Sending troops into foreign lands with superior technology gives them an edge against hostile aggressors and terrorists. However, the latest pieces of technology—laser range finders, global positioning systems, and imaging displays—are worthless if they run out of electrical power. Bigger batteries are not the solution: The bigger the batteries, the heavier the soldier's pack becomes. That's why Ed Baker, a project manager at Pacific Northwest National Labs, is helping develop a new power generator that weighs approximately one-tenth of what lithium batteries would weigh if required to produce the same amount of electrical power. "Our system produces the hydrogen that fuel cells need to create power," says Baker. The power generator's fuel processor consists of a combustor, vaporizer, primary conversions reactor, and a gas clean-up device. A proprietary catalyst produces hydrogen from hydro-carbon fuels. Reactions take place in a catalytic converter. For more information, send e-mails to email@example.com.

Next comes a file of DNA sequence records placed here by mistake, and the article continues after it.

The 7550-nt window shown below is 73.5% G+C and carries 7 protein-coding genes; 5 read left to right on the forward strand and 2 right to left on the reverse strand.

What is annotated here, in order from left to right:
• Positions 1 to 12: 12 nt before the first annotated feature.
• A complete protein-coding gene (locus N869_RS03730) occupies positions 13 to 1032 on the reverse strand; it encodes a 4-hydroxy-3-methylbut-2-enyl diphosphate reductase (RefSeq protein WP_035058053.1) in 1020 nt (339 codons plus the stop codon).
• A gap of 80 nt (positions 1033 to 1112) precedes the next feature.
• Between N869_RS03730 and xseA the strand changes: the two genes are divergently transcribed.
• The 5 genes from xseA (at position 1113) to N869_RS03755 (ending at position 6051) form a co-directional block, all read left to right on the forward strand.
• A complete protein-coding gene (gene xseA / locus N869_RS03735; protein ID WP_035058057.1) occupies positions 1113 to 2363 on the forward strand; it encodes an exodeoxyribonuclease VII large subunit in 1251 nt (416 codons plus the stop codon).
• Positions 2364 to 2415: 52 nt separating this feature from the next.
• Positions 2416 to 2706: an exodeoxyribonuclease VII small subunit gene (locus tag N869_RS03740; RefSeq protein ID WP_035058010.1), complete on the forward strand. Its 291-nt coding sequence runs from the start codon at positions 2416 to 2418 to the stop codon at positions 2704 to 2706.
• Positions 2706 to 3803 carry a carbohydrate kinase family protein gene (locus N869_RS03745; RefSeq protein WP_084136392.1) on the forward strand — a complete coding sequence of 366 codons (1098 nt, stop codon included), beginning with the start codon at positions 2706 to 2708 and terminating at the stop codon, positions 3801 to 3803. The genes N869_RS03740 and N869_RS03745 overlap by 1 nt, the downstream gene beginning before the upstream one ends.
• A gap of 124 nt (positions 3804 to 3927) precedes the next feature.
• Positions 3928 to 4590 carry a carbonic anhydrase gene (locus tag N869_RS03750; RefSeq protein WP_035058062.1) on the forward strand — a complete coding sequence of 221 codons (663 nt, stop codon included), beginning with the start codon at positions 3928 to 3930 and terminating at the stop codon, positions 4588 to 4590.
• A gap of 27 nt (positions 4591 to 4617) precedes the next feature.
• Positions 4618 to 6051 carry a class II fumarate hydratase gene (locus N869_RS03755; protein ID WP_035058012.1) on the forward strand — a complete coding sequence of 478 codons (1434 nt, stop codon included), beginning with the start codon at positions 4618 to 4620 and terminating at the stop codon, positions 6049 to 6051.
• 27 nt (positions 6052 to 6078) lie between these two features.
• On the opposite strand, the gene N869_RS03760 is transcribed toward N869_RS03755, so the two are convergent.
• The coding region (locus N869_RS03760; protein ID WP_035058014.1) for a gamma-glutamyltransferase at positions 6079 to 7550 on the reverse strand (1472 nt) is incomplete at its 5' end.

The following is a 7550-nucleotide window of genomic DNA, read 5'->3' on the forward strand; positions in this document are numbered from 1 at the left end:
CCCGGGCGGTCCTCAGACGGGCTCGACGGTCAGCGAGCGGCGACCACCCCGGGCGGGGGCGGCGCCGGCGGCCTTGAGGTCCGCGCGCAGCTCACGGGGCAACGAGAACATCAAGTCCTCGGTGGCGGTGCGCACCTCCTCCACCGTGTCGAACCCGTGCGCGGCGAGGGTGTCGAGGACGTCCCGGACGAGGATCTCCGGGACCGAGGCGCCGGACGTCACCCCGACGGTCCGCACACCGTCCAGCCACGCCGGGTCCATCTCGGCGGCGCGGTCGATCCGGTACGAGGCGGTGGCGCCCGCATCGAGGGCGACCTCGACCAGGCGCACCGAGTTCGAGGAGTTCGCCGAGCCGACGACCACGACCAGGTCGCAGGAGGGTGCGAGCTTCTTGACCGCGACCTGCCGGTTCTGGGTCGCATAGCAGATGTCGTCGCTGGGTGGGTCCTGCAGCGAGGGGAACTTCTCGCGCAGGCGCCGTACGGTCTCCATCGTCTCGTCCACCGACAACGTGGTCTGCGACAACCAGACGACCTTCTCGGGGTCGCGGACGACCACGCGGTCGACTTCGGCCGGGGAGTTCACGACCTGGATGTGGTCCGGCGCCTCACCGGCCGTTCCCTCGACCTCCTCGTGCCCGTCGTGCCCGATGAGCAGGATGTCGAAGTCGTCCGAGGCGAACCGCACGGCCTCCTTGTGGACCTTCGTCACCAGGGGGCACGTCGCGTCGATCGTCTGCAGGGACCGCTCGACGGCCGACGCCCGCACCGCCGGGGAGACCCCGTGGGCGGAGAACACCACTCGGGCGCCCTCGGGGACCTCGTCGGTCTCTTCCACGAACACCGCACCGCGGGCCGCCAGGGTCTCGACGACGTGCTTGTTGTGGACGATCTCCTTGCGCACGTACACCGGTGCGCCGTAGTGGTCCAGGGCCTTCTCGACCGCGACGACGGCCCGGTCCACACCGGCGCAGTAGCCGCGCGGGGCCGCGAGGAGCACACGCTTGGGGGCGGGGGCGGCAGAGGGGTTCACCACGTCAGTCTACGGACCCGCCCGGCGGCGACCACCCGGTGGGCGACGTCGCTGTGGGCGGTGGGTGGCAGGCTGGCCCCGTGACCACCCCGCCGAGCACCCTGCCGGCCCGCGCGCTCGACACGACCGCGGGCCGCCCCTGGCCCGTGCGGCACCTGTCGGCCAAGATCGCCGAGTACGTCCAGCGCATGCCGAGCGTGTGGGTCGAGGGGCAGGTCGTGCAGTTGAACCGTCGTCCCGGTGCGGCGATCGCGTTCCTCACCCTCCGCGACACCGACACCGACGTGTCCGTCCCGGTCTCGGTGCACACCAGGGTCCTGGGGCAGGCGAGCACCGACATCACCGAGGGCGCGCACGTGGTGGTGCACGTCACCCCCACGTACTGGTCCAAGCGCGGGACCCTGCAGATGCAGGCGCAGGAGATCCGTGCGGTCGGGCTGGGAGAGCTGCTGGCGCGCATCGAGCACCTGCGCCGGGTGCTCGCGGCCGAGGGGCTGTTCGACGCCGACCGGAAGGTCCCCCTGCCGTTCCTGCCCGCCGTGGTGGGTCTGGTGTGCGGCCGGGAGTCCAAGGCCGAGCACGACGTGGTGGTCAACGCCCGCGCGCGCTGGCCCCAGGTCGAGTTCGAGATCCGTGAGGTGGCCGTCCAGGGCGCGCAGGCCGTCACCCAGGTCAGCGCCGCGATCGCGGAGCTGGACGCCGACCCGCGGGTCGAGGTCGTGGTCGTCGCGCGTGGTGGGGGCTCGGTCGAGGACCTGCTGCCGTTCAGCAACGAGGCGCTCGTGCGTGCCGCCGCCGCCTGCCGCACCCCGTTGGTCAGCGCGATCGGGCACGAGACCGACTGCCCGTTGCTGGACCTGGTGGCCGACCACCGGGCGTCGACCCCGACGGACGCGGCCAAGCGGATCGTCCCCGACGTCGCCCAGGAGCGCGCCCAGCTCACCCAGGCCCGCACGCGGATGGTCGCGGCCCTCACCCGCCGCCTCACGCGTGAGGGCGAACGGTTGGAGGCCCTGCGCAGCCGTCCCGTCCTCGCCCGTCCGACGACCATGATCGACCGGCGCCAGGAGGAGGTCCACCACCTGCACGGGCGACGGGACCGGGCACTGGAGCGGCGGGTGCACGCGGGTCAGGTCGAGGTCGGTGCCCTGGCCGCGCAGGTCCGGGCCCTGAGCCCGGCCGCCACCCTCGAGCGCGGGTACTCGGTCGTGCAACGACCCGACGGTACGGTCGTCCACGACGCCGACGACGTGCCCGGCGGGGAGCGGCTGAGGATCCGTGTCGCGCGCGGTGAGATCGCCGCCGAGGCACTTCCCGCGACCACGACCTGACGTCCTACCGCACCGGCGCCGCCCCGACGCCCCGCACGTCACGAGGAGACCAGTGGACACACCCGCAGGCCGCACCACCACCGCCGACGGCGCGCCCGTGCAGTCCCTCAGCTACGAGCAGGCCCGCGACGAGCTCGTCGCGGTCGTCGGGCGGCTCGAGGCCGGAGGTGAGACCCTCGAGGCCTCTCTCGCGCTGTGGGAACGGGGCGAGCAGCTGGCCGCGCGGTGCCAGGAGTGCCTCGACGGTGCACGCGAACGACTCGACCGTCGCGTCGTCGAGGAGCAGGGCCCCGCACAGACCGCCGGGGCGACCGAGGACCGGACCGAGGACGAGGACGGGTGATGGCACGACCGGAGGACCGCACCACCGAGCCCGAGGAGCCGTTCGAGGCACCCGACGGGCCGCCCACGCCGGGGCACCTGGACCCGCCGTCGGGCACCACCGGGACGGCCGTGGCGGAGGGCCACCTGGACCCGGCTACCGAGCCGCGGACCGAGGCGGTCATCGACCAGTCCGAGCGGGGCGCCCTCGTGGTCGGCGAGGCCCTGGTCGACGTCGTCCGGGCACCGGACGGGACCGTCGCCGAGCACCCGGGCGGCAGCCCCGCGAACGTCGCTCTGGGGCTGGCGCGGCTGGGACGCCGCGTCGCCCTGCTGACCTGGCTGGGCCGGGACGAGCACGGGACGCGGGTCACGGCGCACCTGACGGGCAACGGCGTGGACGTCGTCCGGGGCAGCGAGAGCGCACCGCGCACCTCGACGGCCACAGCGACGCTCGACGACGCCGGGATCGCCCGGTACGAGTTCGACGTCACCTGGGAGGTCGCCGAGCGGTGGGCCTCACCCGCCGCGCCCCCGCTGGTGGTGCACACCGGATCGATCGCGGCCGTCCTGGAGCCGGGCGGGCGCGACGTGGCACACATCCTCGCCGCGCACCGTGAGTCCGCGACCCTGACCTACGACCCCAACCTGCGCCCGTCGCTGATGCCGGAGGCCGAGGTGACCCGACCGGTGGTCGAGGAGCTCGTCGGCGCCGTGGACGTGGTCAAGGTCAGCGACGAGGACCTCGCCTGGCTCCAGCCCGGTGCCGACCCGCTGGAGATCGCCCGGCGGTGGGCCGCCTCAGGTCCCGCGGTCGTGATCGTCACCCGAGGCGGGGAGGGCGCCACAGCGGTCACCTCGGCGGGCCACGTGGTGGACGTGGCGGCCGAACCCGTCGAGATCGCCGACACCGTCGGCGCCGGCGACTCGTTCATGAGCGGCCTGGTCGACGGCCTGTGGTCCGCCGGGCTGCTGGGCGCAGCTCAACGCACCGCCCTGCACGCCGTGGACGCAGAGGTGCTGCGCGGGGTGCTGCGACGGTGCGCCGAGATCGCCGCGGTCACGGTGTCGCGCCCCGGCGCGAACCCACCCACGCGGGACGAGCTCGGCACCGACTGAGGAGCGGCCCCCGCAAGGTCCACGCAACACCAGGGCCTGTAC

These new 3D-printing technologies and printers include some that are truly boundary-breaking: a sophisticated new sub-$10,000, 10-plus materials bioprinter, the first industrial-strength silicone 3D-printing service, and a clever twist on 3D printing and thermoforming for making high-quality realistic models.
Ear-based heart-rate monitoring gained momentum recently, as sensor maker Valencell Inc. announced it has licensed its biometric earpiece technology to Samsung Electronics Co. Ltd for use in so-called “hearable devices.”
Focus on Fundamentals consists of 45-minute on-line classes that cover a host of technologies.
You learn without leaving the comfort of your desk. All classes are taught by subject-matter experts and all are archived.
So if you can't attend live, attend at your convenience.